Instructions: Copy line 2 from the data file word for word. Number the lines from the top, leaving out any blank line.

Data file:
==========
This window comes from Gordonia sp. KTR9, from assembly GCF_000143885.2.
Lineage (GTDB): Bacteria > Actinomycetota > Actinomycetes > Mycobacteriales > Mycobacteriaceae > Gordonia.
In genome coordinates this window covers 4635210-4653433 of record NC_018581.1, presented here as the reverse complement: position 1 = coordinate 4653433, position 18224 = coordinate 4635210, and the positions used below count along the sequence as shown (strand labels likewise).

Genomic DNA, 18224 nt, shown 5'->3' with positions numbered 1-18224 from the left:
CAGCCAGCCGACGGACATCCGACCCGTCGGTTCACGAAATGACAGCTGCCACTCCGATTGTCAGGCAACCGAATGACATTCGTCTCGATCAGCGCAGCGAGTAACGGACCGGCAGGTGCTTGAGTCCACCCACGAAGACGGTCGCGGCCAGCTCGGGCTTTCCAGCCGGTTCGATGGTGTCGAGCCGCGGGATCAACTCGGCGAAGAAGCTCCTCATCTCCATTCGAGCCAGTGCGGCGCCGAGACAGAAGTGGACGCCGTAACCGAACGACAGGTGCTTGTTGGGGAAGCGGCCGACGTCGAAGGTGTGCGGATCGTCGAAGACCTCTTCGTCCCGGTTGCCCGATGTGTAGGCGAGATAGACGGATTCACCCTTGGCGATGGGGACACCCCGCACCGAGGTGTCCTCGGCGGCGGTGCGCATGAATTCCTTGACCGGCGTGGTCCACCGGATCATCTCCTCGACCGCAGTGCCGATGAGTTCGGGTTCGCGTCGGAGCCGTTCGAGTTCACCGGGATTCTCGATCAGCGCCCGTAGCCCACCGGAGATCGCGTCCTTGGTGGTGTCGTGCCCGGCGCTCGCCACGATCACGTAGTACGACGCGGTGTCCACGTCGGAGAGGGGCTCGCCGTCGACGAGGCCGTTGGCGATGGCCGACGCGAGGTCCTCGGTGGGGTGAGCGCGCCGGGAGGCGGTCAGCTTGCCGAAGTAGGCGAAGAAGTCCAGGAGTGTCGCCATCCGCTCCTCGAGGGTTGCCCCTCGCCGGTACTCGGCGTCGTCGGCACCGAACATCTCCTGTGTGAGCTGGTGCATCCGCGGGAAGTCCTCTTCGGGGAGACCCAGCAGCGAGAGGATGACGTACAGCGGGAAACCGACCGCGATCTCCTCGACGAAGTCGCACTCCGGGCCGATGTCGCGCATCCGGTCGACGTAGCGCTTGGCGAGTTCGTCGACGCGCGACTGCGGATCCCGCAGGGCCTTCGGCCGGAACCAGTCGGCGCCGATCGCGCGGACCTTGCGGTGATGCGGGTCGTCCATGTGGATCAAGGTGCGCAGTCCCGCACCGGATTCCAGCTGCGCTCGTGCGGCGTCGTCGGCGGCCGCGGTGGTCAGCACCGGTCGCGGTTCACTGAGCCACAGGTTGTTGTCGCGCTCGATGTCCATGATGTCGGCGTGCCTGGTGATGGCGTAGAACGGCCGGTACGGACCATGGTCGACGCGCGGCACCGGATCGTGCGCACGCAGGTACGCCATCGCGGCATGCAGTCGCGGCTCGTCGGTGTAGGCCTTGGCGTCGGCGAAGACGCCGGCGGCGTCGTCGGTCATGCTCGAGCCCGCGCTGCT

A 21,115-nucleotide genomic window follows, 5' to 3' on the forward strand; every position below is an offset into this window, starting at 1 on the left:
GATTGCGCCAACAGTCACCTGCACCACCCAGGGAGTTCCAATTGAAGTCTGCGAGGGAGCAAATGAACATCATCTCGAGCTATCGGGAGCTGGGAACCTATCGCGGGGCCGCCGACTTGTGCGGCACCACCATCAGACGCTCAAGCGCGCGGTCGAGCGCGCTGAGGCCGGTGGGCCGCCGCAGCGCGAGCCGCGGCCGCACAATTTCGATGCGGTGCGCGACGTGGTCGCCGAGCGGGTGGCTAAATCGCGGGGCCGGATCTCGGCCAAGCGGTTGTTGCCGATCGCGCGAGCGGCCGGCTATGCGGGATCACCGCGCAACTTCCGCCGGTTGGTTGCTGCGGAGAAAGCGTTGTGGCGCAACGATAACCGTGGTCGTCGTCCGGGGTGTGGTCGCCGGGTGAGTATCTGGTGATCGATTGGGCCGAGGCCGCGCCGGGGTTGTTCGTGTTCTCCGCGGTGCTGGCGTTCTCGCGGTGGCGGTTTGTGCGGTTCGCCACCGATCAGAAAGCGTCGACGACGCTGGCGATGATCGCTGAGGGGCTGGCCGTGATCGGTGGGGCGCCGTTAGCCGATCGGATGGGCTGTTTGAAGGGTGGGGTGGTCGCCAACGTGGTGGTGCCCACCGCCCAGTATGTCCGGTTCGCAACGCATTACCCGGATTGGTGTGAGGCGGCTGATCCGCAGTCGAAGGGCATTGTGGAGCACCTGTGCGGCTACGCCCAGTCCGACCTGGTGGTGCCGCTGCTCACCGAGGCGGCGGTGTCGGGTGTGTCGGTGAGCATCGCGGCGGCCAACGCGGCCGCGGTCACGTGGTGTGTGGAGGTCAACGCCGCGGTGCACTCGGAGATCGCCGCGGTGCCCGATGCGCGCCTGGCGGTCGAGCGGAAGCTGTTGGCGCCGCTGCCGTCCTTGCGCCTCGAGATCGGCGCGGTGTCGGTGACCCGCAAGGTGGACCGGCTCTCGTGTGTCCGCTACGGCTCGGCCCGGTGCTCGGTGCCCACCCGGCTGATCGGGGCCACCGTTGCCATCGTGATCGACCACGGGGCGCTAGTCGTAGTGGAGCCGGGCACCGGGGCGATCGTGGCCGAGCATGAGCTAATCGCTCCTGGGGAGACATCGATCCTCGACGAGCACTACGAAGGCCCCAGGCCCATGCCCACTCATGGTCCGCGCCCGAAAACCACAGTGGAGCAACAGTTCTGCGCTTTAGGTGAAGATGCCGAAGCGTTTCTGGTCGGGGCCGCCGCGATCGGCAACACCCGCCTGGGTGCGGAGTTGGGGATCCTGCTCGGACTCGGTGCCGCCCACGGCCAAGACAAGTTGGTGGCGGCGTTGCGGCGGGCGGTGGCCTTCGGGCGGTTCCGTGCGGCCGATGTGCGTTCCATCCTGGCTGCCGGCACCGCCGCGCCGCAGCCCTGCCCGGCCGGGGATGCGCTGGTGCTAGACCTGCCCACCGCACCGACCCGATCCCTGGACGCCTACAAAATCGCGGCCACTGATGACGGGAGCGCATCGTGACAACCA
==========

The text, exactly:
Lineage (GTDB): Bacteria > Actinomycetota > Actinomycetes > Mycobacteriales > Mycobacteriaceae > Gordonia.